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I'm not sure why Professor Hershberg has taken umbrage at my article on Operation Northwoods. He certainly magnifies the importance of my half-dozen lines pertaining to his article by declaring that I set him up as a "straw man" to knock down, or to "invent a disagreement." Nothing was farther from my mind. In fact, I placed my reference to his 1990 article in the body of the paper rather than relegating it to a footnote because I recognized its importance.

I had no need for a "straw man" since the purpose of my article was to add to the public knowledge of newly released documents from the Defense Department. Hershberg, on the other hand, writing some thirteen years ago, was refuting some of the early scholarship about the years before the Cuban Missile Crisis. His work, therefore, includes material from an early joint conference on the crisis as well as some documents released under FOIA. Thus, in my view, the two articles complement each other.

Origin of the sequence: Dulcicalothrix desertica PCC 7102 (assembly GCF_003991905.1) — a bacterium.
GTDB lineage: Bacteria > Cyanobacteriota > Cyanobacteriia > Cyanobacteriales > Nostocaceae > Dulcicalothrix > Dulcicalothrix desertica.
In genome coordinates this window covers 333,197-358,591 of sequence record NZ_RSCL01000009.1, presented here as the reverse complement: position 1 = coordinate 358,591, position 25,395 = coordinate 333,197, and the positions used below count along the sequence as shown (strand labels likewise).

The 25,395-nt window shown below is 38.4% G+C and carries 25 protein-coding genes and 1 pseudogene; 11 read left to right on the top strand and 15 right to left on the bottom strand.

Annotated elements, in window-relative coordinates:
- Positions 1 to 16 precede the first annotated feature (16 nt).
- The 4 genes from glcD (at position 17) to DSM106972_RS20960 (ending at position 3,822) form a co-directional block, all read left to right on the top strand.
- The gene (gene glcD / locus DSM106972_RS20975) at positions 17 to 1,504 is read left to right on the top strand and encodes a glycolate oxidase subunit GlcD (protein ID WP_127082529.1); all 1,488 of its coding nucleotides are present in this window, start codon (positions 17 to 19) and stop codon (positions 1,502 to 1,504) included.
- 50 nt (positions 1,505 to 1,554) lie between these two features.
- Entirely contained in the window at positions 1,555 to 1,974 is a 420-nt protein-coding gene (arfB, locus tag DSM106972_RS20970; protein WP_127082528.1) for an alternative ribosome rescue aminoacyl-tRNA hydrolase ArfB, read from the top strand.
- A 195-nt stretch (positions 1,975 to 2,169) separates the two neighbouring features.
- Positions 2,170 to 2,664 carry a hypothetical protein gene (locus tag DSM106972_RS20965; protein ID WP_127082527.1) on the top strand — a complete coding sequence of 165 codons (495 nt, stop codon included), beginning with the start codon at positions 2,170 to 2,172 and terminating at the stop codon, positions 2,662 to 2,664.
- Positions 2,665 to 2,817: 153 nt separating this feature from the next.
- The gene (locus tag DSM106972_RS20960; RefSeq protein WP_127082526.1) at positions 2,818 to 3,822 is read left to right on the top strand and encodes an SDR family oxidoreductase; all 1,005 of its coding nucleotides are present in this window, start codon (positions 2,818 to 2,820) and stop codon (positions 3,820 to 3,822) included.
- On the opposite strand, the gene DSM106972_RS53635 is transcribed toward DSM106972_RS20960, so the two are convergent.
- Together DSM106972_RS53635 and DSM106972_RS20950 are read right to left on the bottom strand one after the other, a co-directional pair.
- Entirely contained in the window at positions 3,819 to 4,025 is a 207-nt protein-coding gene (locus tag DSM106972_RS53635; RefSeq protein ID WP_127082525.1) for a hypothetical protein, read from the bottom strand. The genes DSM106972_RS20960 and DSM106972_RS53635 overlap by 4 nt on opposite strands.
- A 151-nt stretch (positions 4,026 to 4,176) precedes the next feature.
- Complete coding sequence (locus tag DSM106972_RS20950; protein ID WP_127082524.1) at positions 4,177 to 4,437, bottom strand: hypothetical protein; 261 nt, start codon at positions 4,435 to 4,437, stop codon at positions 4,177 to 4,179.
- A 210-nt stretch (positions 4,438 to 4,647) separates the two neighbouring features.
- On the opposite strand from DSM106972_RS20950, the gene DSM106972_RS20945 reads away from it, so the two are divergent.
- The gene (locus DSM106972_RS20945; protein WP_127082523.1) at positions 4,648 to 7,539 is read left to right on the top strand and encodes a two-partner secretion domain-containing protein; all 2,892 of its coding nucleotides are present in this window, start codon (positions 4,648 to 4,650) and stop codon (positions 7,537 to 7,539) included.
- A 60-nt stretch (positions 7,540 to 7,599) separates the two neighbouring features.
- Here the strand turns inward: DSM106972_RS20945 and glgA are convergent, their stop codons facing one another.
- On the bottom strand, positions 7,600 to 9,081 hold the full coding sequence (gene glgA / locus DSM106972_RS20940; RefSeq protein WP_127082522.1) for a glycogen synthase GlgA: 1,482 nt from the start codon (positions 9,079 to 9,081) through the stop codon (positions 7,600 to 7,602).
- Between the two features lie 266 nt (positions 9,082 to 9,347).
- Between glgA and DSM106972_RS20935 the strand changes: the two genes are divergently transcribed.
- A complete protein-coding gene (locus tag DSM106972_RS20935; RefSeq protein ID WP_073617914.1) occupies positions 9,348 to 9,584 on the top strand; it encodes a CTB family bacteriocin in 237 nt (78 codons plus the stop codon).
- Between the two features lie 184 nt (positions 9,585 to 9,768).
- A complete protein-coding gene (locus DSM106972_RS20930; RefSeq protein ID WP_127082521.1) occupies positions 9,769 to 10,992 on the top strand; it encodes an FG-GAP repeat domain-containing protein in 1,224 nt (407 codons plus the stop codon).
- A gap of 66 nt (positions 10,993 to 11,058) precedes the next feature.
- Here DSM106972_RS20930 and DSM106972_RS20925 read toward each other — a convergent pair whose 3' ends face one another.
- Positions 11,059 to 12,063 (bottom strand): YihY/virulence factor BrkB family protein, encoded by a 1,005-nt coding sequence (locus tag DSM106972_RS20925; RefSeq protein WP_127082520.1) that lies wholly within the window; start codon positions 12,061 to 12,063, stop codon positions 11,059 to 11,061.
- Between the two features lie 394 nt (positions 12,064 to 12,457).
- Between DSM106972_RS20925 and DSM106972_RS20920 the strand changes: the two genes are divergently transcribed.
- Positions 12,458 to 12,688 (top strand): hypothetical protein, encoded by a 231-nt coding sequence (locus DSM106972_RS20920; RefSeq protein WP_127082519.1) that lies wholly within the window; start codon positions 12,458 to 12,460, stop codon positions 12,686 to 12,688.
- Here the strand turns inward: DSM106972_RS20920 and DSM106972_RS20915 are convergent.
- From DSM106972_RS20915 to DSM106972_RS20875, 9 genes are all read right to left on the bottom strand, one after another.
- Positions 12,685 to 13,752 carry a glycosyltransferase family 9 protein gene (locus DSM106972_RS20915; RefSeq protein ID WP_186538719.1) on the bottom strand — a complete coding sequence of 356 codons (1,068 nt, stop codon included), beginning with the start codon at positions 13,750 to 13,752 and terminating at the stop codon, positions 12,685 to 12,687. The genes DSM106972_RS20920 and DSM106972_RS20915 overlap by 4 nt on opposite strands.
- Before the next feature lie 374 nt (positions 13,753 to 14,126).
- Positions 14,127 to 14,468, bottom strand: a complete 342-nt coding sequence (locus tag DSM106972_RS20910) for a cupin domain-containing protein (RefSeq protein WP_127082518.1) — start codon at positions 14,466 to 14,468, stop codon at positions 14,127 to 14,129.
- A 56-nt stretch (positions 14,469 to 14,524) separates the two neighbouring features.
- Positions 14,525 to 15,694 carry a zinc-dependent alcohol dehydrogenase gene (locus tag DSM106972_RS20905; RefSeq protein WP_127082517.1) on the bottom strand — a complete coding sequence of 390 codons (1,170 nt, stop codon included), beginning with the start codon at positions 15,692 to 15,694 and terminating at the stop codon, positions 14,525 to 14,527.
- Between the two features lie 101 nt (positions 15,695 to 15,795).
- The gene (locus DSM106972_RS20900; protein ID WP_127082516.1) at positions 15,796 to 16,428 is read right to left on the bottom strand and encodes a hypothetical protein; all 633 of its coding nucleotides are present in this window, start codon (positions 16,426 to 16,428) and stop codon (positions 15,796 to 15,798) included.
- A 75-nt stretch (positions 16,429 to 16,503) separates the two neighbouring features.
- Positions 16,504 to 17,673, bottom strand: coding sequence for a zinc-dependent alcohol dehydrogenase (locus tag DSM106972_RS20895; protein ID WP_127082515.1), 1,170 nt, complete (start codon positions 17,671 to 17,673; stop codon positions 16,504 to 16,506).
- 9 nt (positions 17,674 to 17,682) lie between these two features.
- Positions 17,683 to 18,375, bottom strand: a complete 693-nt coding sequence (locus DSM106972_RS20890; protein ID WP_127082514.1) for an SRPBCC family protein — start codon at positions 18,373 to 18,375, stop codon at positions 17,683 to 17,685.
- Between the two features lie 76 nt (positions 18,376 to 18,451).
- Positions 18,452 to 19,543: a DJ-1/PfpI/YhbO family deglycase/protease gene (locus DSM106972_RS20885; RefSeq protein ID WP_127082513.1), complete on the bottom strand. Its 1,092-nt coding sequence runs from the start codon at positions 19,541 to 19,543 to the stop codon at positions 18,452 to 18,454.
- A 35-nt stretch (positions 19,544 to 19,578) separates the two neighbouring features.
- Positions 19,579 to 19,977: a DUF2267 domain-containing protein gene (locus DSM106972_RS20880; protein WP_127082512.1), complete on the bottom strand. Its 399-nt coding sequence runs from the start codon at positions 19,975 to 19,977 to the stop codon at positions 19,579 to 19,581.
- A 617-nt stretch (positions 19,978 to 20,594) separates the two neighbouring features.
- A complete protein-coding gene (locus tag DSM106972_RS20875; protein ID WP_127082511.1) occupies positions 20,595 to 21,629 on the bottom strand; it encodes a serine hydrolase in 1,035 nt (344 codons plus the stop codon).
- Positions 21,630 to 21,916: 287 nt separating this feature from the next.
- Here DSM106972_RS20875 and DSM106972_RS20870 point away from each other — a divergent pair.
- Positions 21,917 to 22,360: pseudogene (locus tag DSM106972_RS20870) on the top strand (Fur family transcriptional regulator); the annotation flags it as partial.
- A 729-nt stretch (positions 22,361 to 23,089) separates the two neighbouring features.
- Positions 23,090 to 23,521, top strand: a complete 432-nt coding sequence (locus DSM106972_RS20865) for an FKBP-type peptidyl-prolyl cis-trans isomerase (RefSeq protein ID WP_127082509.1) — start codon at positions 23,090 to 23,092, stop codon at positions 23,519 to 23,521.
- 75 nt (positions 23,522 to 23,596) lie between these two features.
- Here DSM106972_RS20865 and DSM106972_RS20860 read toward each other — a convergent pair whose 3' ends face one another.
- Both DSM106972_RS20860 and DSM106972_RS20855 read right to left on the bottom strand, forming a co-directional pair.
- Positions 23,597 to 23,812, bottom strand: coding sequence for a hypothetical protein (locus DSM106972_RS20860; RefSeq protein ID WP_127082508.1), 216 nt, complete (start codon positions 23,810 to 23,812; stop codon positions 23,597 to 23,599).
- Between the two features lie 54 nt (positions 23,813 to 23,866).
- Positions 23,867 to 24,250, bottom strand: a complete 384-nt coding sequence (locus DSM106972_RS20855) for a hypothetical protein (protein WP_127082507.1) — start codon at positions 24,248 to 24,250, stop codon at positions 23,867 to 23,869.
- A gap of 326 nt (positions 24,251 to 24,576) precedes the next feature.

Both of these articles are available to the readers of this journal, so I see no need to counter Professor Hershberg's selective quotes, especially since his argument seems to concern interpretation (my reference is to the entire article rather than particular sentences). But it is worth noting that more information will ultimately become available on Operation Northwoods and new articles and books will be written. I look forward to reading them, although I will unquestionably disagree with some of the new interpretations. No one "owns" history, which is why it is so interesting. [End Page 198]

Anna Kasten Nelson, Distinguished Historian in Residence
American University

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